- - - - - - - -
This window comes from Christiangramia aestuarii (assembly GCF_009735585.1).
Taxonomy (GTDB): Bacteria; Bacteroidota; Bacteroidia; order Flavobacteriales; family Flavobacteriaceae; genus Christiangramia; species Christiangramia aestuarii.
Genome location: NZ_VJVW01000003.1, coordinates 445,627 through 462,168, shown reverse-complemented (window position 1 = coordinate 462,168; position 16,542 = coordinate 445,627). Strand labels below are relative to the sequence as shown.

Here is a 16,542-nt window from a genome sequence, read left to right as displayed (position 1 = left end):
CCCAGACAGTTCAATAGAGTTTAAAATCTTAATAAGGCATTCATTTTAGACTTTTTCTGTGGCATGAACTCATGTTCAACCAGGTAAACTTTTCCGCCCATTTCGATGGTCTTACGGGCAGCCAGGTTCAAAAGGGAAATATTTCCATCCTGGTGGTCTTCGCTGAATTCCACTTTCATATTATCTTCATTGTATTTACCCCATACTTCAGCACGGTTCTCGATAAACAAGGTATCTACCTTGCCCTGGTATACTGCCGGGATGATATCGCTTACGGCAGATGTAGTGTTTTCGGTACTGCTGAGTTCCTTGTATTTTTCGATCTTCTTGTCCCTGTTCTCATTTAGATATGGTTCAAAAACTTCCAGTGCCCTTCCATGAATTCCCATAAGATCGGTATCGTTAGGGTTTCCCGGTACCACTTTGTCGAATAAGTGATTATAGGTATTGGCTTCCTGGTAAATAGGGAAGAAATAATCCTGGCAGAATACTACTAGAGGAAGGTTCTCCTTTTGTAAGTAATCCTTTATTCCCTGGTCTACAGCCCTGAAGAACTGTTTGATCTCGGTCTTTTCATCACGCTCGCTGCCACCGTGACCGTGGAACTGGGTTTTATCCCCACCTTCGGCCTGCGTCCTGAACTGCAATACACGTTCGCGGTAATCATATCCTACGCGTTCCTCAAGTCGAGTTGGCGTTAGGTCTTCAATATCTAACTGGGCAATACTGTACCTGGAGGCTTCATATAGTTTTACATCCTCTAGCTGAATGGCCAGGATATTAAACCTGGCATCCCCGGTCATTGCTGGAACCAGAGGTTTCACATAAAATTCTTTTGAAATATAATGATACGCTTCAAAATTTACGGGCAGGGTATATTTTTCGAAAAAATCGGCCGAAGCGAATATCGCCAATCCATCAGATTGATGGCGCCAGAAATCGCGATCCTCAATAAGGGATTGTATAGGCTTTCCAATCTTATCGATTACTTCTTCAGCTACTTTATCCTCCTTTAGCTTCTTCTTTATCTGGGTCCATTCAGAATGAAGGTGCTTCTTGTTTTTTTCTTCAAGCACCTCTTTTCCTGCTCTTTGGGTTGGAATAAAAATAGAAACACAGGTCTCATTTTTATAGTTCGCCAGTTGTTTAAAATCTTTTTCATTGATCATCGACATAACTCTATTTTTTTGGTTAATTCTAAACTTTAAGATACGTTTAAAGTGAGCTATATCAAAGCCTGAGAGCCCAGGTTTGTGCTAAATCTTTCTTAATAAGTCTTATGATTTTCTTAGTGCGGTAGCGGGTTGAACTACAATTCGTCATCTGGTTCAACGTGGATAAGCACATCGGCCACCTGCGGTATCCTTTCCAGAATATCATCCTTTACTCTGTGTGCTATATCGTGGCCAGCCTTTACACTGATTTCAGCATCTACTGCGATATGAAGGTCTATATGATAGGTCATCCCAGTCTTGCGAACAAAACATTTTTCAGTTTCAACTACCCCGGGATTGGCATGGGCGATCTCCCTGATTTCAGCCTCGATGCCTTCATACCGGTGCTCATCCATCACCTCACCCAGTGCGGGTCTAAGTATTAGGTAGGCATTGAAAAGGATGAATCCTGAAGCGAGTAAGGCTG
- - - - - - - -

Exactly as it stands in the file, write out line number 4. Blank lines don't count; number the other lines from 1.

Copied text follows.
Here is a 16,542-nt window from a genome sequence, read left to right as displayed (position 1 = left end):